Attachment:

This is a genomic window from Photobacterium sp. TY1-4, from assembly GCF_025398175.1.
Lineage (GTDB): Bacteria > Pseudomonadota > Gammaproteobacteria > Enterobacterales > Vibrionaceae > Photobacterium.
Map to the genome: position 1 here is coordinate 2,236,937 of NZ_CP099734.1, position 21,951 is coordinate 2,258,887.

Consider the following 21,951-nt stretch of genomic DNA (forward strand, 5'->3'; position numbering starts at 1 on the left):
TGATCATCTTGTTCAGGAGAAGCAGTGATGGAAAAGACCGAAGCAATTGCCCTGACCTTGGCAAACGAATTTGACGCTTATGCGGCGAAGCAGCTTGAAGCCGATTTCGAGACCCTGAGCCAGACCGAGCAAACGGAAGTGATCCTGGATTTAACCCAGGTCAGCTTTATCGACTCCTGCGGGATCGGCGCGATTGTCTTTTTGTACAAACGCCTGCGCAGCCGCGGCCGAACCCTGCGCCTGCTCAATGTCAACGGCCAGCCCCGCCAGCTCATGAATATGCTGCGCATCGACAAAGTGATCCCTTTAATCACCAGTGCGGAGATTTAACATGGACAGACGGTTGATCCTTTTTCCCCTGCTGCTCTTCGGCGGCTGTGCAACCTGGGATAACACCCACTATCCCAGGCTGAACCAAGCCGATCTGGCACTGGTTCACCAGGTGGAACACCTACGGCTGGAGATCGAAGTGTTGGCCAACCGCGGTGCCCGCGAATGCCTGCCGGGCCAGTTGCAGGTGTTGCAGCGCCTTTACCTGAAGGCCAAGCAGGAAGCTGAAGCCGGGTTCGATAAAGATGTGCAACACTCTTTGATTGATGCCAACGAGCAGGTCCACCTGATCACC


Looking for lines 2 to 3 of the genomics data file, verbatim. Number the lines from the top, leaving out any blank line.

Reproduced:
Lineage (GTDB): Bacteria > Pseudomonadota > Gammaproteobacteria > Enterobacterales > Vibrionaceae > Photobacterium.
Map to the genome: position 1 here is coordinate 2,236,937 of NZ_CP099734.1, position 21,951 is coordinate 2,258,887.